Is your blog content compelling? Are you attracting new readers, engaging with them, and growing your reader base?
In my last post, I shared an acronym that you should be using when writing blog content:
Don’t describe an emotion–make it.
Close observation of life is critical to good writing, said Hemingway. The key is to not only watch and listen closely to external events, but to also notice any emotion stirred in you by the events and then trace back and identify precisely what it was that caused the emotion.
If you can identify the concrete action or sensation that caused the emotion and present it accurately and fully rounded in your story, your readers should feel the same emotion. In Death in the Afternoon, Hemingway writes about his early struggle to write so that readers would feel emotion:
I was trying to write then and I found the greatest difficulty, aside from knowing truly what you really felt, rather than what you were supposed to feel, and had been taught to feel, was to put down what really happened in action; what the actual things were which produced the emotion that you experienced. In writing for a newspaper you told what happened and, with one trick and another, you communicated the emotion aided by the element of timeliness which gives a certain emotion to any account of something that has happened on that day; but the real thing, the sequence of motion and fact which made the emotion and which would be as valid in a year or in ten years or, with luck and if you stated it purely enough, always, was beyond me and I was working very hard to get it.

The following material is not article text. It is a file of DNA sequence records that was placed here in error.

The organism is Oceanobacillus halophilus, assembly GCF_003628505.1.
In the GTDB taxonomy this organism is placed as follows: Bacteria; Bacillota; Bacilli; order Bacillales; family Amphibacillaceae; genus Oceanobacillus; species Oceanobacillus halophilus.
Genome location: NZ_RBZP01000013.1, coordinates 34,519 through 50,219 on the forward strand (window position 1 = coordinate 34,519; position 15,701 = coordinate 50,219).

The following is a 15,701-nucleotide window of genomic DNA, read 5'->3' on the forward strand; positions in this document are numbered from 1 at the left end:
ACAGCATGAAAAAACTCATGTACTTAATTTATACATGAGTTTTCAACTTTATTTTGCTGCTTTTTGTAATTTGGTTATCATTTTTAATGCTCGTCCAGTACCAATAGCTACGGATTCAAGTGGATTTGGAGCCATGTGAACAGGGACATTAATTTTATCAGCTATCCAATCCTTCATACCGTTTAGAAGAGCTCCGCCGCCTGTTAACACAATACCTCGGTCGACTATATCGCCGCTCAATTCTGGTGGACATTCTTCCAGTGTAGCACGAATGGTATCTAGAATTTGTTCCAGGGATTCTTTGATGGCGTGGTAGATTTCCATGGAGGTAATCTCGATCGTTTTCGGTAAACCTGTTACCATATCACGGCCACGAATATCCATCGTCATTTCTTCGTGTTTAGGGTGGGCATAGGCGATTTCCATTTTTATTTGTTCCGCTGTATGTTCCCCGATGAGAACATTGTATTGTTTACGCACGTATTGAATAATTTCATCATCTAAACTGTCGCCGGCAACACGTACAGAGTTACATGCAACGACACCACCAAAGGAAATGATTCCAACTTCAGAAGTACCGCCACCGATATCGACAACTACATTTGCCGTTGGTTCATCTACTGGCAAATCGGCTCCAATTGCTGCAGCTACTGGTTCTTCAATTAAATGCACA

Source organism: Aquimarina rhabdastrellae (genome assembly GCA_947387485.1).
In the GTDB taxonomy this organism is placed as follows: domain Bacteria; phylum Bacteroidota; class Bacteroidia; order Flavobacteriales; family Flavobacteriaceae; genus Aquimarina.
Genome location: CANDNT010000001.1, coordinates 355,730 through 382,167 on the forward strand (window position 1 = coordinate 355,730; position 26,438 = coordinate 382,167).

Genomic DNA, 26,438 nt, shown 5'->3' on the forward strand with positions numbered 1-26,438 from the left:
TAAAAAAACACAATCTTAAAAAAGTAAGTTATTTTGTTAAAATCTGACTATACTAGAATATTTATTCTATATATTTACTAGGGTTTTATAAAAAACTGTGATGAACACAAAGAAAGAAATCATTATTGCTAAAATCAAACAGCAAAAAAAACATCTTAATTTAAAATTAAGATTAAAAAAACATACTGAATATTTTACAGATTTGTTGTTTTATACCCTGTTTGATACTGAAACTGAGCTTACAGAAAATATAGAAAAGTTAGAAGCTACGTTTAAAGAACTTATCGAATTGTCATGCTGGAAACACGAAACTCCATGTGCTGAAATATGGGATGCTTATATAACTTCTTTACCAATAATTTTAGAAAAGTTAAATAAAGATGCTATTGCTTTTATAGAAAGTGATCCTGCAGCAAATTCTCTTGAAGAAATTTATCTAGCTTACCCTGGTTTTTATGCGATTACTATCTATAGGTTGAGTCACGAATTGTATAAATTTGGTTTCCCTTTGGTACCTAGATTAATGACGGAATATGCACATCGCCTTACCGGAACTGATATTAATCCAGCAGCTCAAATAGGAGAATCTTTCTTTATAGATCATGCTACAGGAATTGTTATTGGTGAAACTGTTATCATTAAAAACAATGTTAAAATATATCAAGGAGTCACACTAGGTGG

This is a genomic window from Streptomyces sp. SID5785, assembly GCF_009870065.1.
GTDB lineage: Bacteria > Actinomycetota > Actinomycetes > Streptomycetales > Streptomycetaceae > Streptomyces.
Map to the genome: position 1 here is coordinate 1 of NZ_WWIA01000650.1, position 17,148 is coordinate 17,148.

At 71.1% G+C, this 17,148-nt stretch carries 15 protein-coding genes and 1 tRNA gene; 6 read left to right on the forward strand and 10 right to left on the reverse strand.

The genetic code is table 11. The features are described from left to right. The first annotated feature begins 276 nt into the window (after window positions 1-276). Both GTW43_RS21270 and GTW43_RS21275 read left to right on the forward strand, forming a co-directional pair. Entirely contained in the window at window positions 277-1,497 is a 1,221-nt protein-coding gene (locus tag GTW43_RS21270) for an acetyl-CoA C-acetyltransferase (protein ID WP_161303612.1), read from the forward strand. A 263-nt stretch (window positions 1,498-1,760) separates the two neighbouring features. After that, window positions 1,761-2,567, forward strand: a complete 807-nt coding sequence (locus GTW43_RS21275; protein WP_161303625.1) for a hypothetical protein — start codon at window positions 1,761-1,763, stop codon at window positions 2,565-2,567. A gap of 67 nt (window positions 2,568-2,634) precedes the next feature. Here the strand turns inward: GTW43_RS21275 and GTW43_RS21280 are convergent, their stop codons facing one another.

You see, it doesn’t matter what industry you’re in, or what you’re selling, or whether it’s a product or an experience.
You’ve got to connect with readers in emotional ways.
A good place to start is your story.
As a professional, what event made you decide to do what you do? Tell the “why” behind the “what.” Here’s an example using my own story behind the creation of ContentforCoaches.com:
I was once an executive coach with a busy practice, living on airplanes between consulting gigs. One day a colleague complained to me about not having time to do a newsletter so that he could stay in touch with former clients and prospects. I felt a bit of surprise by his comment, thought to myself, “…that shouldn’t be so hard,” and a light bulb went off in my head. I crafted a newsletter, swapped out my photo for his, put his logo and banner at the top, and said, “Here, you can use this. Quit your belly-aching. Get this emailed out.”
The clients on his list loved “his” newsletter, and he got many responses. Since then, I’ve expanded with other content options, like ghost blogging and e-books. You see, some people are just hard-wired to write. What seemed like a daunting task to my colleague is pure fun to me.
Here are a few other tools you can use to strengthen your net, so to speak, when you cast your blog post:
- Vivid descriptions
- Strong emotional language
- Compelling words: “You,” (Your Name), “Free”, “Because” and “Instantly.”
In my next post I’ll share tips on creating assets your readers will love. In the meantime, try these tips on writing compelling content to engage readers and grow your reader base. Let me know how it works for you: connect with me on LinkedIn.